Rob says: Qigong 10 exercises versus Neigong, which is better to start learning. And what are the benefits You definitely want to start with a 10 but what are the benefits of both Well, they both have an internal energy feel so , Qigong is better to do it because it’s more basic for everybody.
When it comes to Neigong it’s a little bit more advanced, it requires you to have a lot more discipline in trying to condition your body to do two separate ways.
Uh, the, the main differences is uh, Qigongs more repetitive, whereas Neigong is more stagnant. You move very little bit and you’re going to hold your hands out.
So it does add a lot of pressure. I’m about like, oh my gosh, it’s burning. My arms on hold. It’s like, imagine hold your arms out like this for like half an hour.
It starts to get very heavy and it starts to burn.
And unless you’re conditioned to feel the energy moving energy, you want to do the Qigong first. It’s like the prerequisite before Neigong and the benefits on both.
Like I said, this internal energy you feel as you come up to your hands, uh, increasing the blood flow, uh, the chi flow, uh, and Neigong is,
like I said, it’s more advanced and actually pushes, students to a whole other level, it’s like learning Algebra than calculus. You know, it’s like that. It’s, it’s, it’s good to, yeah.
I don’t know. I like math too, but yeah, I’ll let you go. But Neigong requires more discipline, so it is a higher level of, of, of training.
So it’s just a matter of getting your mind and to do it and disciplining themselves to do with that.
End Of Transcription:
Sifu Larry’s Take
The first time I met Sifu Phu some 25 years ago it was at his school. One of the first things he did was demonstrate the difference between his punches and other people’s punches.
What I noticed first was the flash of white light I saw when he hit me. Then I felt the pain rush in. I am not sure he was even trying to hit me hard, I just never been hit by an internal strike before.
Before meeting Sifu I trained in Goju Ryu and I had been in a few fights prior to meeting him. So I assumed I could take a punch.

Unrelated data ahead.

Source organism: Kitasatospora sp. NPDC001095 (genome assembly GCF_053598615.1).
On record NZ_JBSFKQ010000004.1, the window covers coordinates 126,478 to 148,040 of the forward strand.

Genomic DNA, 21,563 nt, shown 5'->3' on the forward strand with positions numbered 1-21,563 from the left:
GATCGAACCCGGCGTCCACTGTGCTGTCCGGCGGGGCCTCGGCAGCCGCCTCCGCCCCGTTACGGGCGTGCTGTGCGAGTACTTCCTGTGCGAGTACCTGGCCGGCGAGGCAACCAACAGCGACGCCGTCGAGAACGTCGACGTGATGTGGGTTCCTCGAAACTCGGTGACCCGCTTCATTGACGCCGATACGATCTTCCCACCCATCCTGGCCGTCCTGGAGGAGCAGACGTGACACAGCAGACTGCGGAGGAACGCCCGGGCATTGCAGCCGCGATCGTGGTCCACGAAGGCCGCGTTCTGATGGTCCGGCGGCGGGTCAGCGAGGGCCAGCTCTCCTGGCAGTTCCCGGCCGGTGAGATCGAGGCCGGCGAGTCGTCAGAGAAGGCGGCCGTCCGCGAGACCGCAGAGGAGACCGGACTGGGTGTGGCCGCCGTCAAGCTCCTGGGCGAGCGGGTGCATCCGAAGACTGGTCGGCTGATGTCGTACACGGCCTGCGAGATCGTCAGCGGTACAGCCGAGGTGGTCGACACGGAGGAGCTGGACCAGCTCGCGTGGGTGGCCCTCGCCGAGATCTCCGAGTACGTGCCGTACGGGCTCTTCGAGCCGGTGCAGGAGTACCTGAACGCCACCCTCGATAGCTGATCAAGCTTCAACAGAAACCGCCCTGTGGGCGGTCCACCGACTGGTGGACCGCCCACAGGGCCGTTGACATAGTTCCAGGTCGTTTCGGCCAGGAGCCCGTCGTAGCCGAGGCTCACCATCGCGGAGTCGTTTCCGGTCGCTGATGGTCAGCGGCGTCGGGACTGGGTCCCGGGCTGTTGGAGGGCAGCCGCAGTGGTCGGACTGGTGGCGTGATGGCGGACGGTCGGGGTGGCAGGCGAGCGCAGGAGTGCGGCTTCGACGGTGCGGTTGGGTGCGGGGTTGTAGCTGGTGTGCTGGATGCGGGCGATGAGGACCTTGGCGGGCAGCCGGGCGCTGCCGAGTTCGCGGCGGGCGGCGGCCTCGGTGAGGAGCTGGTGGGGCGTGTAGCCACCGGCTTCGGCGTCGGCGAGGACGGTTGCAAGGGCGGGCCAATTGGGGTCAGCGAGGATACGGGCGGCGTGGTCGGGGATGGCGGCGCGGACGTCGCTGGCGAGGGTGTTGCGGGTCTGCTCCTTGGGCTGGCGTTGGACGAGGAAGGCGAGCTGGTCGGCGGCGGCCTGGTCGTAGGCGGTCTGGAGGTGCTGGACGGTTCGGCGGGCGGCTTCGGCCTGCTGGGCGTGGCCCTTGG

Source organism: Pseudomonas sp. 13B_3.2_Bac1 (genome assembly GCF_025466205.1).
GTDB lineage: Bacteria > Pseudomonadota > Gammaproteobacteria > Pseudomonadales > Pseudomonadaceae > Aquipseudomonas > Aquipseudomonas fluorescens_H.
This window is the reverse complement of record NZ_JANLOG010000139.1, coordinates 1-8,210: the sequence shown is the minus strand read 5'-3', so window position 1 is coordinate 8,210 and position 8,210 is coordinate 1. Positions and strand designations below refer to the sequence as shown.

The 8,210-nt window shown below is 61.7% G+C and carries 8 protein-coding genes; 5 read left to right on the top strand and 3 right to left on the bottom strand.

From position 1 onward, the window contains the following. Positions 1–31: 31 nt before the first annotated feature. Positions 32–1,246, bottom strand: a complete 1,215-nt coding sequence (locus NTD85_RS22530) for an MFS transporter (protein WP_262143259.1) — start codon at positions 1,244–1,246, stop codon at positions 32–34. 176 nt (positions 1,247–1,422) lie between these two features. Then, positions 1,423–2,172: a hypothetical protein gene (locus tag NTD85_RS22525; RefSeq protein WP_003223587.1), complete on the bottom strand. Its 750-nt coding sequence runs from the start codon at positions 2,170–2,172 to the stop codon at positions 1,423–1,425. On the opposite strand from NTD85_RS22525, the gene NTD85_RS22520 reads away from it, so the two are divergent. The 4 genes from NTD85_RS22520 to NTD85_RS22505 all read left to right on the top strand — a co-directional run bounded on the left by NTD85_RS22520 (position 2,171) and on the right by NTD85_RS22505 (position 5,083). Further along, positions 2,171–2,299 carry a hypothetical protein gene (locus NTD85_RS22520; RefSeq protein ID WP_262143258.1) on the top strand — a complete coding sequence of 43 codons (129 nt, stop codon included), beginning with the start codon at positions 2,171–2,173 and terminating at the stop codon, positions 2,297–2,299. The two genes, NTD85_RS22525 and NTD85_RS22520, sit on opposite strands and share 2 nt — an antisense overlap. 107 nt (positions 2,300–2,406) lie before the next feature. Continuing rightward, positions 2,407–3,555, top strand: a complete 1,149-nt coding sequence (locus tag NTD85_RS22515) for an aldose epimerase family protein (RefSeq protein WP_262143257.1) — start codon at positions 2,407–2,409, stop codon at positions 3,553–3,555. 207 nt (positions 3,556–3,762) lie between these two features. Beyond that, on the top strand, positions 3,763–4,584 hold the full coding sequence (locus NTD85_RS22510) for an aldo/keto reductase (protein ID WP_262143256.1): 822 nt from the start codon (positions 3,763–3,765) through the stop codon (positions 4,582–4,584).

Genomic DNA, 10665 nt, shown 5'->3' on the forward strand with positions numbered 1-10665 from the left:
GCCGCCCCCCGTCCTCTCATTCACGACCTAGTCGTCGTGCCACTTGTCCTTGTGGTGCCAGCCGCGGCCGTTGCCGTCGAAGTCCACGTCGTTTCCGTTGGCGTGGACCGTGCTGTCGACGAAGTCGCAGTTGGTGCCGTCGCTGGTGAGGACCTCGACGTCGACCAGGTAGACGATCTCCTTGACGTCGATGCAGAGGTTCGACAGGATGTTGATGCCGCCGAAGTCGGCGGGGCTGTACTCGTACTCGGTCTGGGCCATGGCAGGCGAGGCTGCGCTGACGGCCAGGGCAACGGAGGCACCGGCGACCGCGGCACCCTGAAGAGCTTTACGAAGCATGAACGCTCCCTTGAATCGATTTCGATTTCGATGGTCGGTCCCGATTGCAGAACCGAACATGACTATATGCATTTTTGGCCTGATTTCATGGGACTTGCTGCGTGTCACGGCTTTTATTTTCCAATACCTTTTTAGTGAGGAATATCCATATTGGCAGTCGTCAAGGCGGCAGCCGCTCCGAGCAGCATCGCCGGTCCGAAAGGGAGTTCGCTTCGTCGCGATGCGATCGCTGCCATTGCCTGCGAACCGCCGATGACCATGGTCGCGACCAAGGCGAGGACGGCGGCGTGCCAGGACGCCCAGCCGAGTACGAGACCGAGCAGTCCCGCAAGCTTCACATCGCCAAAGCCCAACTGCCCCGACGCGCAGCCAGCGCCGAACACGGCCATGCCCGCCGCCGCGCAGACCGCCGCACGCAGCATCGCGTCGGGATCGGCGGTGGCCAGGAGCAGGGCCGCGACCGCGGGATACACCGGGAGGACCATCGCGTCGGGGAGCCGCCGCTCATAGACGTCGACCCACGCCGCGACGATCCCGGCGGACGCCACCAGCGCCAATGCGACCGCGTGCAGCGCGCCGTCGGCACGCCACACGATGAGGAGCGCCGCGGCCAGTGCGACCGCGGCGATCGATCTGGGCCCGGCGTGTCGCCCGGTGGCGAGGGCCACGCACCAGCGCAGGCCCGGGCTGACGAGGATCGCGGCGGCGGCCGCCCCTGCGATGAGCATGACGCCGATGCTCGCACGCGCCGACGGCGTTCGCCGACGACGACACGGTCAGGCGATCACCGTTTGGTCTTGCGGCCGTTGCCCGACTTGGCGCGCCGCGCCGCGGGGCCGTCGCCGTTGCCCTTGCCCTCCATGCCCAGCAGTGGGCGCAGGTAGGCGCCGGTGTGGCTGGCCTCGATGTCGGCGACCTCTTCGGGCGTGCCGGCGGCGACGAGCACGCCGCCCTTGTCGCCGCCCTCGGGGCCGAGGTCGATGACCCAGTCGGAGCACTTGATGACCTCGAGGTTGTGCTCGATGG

So as you can imagine I was totally startled just how much that punch impacted me both physically and mentally. I asked him what his secret was.
He quickly told me he had good Qi. Of course back than I had no idea what he was talking about. That’s all I need to see and feel and I was sold on what Sifu Phu had to teach.
When I took my first lesson from him I asked him if he could teach me how to strike like that. He told me I needed to an exercise called Qigong to develop my Qi.
I didn’t know what that was, so he taught me the 10 basic exercises from the Qigong system which is a system of breathing and movement.
Long story short, I started doing qigong that day and I have been doing qigong ever since. Everyone I ever hit with focused Qi has never wanted a second hit.
In our Ngo Dac Na system of training we recommend you start with the Qigong exercises, learn them and memorize them and then learn our 40 breaths routine and then start Neigong Training.
Note: There is no rush in getting to the 40 breaths or Neigong. They are both very good internal training but you really can get so much out of just doing the Qigong.
- Enter Shaolin Update | 10 Life Hacks To A Better Life - August 31, 2019
- Enter Shaolin Weekly Update | Growing And Learning - August 23, 2019
- Enter Shaolin Weekly Update | Getting Back Into The Flow Of Things - August 10, 2019
- Abbot Member Richard’s First Sil Lum Tao Critique - August 5, 2019
- Abbot Member Daniel’s Training Critique | Rice Trainer Drills - June 28, 2019